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by a toothed opening roll as it enters the system. This major fiber entanglement after a long journey of straightening and parallelization provides the first test to the fibers in the rotor spinning system. The comber roll drafts fibers by detaching a fiber beard presented by a feed roll and passing them into the rotor at much higher speed than the advance of the beard. Fortunately, cotton fibers are flexible and tough enough to withstand the comber roll action. Normally, wire-wound clothing is recommended for cotton and cotton blends where pinned combing rolls are suitable for fragile fibers such as acrylic and rayon.
The extent of the opening action imposed by the combing roll will depend on the extent of fiber length. As the fiber length increases, the force acting on the fiber beard increases significantly. This can result in fiber damage. Thus, a moderate fiber length is required for rotor spinning. In fact, long fibers such as pima cotton or Egyptian cotton may suffer waste of fiber fragments if used on the rotor spinning system. Comber noils produced from combing these long staple fibers are more suitable.
As the opened fibers flow around with the combing roll, friction between the fibers and the comber roll metal chamber results in a fiber velocity lower than the surface speed of the combing roll. Those fibers are normally in a disoriented shape. In this regard, fiber attributes such as fiber resilience, fiber/metal friction, crimp, stickiness, and surface finish are of keen importance. The tendency to increase the combing roll speed makes these fiber properties even more critical. This increase is often associated with high yarn hairiness and yarn imperfections.
Although the primary role of the combing roll is to open the fibers, it can also act as a cleaning unit by separating trash particles from cotton. Obviously, this additional function can easily overstress the combing roll making it wear rapidly. It is important, therefore, that the input sliver exhibit a great level of cleanliness. A maximum trash level of 0.1% is typically recommended by the machine maker. In addition, fine trash and dust content can accumulate in the rotor groove leading to yarn defects and end breakage.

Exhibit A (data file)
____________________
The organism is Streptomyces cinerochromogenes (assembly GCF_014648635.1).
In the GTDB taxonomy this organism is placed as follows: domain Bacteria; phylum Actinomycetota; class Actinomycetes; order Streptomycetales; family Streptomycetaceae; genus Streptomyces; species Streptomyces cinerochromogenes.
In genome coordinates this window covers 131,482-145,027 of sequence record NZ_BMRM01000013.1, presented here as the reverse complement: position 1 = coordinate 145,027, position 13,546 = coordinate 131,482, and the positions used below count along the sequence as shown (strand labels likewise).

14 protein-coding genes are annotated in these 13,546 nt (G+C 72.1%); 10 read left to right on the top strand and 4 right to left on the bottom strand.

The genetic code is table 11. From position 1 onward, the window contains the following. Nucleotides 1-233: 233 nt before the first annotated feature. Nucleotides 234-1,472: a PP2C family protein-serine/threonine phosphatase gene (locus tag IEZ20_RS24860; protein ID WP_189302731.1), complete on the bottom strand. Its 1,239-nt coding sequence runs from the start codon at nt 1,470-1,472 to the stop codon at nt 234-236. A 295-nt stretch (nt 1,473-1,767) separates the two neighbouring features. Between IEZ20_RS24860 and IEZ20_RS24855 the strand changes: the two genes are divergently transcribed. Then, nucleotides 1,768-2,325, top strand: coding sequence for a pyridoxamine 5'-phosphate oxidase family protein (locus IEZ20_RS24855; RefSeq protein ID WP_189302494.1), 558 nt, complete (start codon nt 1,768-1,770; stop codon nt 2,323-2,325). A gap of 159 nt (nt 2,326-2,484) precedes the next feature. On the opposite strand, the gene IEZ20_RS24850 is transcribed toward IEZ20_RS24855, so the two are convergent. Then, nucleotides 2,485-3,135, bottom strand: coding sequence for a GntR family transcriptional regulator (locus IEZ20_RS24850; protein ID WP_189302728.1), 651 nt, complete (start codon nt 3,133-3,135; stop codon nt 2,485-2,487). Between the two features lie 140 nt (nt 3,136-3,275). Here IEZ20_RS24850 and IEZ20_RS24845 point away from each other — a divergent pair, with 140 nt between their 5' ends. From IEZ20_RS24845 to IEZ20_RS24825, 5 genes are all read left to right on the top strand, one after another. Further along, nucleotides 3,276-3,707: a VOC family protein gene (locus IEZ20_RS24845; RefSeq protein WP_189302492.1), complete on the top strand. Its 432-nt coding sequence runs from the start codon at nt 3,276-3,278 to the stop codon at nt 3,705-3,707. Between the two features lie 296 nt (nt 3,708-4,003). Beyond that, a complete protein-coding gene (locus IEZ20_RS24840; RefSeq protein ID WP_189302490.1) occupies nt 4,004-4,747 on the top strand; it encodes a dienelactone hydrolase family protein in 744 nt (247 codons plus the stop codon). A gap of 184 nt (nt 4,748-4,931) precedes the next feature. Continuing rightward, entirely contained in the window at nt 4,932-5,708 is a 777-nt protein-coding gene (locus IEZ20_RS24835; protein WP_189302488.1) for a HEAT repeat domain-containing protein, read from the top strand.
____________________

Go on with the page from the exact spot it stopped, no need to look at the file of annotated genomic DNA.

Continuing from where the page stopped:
Fibers coming out of the comb roller are airborne through an air duct. This zone of draft is of a special significance because of its impact on fiber orientation. Since laminar airflow is hardly a reality, fibers are likely to suffer turbulence as they flow through the air duct adding more disorientation. This factor partially contributes to the weakness of rotor-spun yarn. Long fibers are more vulnerable to air stream disturbance than medium or short fibers. In order to minimize fiber disorientation, the airflow in the duct should have a velocity exceeding that of the surface speed of the opening roll. Investigators suggested speed ratios ranging from 1.5 to 4. To obtain such a fast airflow, the inside of the rotor is run at a vacuum which may be achieved by designing the rotor with radial holes to allow the rotor to generate its own vacuum (self-pumping effect). Alternatively, an external pump can be used as in most modern machines.
Another approach to minimize fiber disorientation in the air duct is by designing it in a tapered shape toward the rotor to allow acceleration of the fibers as they approach the rotor inside surface. This action may also straighten the leading fiber hooks coming out of the opening roll. Fibers emerging from the air duct come into contact with the rotor inside surface, which is typically faster than the fibers. This also assists in straightening the fibers disoriented in the previous zones.